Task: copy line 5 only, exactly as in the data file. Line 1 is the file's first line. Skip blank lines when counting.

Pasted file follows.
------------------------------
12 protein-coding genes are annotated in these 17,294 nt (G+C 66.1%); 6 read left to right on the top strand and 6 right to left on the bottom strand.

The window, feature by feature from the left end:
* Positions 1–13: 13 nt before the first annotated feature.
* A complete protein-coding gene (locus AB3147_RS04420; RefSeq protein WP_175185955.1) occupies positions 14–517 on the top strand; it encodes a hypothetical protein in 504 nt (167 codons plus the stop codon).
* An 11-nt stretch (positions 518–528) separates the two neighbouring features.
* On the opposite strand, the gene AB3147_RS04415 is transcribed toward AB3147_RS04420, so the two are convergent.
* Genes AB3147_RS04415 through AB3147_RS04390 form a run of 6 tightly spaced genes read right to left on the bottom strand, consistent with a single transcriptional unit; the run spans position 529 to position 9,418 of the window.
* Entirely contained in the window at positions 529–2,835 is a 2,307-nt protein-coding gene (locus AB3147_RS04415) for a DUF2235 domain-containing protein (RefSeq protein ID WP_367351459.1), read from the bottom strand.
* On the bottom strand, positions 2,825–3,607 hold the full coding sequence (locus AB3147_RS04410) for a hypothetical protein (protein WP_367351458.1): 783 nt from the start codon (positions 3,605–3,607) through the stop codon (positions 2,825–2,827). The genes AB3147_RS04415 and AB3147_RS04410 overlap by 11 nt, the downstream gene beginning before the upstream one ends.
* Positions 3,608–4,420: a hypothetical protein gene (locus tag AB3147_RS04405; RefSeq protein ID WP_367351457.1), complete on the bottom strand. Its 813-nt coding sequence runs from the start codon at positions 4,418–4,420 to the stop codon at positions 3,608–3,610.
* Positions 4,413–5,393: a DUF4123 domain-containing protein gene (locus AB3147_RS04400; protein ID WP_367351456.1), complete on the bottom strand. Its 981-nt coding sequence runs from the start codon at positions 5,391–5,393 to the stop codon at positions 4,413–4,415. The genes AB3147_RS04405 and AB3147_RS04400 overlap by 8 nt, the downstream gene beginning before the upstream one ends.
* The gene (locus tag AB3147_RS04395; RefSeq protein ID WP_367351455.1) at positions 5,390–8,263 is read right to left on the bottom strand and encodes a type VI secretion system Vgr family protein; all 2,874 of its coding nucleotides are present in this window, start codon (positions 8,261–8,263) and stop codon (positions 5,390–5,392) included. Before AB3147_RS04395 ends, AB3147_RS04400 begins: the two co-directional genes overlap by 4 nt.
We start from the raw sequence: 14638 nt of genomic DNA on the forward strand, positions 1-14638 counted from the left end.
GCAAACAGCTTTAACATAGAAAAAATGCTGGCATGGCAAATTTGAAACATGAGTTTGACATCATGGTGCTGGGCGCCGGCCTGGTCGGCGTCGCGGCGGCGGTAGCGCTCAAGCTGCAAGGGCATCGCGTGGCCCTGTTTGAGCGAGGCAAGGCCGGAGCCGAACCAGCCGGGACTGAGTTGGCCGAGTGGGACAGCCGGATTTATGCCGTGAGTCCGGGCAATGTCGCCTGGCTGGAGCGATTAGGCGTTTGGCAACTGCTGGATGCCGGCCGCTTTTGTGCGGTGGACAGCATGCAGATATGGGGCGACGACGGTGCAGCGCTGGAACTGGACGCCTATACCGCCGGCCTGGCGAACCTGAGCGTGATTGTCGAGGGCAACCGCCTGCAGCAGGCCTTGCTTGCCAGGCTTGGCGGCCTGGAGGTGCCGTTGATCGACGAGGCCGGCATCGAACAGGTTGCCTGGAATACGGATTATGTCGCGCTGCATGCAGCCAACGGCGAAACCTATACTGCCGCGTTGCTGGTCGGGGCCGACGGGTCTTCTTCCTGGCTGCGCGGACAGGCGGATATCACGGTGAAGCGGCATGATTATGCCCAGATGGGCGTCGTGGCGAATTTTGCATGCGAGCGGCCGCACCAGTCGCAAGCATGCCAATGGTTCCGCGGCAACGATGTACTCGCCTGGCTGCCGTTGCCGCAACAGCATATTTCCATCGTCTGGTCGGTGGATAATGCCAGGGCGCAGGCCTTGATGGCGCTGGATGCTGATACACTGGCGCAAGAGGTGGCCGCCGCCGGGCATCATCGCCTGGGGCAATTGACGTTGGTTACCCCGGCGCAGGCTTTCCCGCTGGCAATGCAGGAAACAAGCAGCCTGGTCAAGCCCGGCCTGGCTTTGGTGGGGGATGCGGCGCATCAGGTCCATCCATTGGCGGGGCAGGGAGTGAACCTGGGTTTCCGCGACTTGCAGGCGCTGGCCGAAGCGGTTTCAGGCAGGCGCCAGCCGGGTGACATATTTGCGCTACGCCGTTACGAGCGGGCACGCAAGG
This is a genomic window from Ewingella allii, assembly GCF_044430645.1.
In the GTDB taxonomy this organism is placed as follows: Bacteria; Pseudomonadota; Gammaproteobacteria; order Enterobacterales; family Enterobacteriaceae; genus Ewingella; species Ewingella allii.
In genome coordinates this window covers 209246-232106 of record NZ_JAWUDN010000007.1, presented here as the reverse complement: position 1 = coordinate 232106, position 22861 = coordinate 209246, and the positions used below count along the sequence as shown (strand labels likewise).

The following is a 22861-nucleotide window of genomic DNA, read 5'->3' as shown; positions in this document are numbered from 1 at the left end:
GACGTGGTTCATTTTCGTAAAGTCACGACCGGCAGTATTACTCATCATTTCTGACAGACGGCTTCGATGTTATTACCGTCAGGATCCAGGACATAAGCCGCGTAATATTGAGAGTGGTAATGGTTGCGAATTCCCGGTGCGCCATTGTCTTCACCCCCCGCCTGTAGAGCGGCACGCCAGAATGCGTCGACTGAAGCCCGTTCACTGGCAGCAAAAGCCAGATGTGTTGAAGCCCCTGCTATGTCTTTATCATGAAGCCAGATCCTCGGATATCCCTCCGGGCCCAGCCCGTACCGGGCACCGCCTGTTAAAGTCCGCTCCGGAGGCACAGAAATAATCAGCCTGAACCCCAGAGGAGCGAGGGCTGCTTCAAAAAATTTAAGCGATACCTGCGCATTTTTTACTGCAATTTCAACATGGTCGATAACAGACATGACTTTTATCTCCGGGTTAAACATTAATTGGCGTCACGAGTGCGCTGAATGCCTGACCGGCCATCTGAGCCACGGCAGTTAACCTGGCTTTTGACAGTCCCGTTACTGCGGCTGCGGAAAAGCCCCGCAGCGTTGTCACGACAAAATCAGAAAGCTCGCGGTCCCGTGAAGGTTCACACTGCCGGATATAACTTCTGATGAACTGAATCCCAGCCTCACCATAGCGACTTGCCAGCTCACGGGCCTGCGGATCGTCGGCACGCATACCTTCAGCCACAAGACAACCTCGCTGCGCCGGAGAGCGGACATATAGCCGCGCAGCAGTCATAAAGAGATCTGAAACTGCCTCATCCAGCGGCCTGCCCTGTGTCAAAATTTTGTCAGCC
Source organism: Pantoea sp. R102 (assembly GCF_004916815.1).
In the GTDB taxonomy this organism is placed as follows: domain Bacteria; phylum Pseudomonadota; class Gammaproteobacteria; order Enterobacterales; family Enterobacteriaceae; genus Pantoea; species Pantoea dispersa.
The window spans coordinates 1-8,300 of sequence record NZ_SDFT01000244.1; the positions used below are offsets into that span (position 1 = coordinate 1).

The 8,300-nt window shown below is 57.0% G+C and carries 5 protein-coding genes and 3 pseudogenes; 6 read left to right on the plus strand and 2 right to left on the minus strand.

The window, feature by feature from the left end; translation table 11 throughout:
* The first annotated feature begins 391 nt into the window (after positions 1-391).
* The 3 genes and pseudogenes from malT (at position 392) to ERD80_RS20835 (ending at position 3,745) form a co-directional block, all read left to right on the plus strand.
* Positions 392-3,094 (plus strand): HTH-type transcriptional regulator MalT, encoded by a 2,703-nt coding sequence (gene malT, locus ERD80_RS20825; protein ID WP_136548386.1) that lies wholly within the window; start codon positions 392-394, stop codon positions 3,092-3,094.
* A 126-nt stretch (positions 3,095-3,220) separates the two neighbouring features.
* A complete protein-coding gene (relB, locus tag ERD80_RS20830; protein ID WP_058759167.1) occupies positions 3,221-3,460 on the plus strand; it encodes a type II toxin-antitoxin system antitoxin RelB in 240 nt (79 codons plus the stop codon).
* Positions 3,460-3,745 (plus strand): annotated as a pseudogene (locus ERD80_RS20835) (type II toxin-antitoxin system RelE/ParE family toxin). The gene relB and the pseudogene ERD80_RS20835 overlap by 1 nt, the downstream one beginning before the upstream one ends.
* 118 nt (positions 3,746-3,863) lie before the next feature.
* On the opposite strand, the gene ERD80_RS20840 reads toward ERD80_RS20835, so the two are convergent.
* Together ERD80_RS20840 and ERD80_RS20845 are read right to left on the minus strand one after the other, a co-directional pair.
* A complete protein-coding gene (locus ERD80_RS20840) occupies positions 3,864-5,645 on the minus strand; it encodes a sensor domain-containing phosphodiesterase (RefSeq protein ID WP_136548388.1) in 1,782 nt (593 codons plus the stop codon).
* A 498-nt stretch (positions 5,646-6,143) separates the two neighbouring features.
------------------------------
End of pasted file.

* An 11-nt stretch (positions 518–528) separates the two neighbouring features.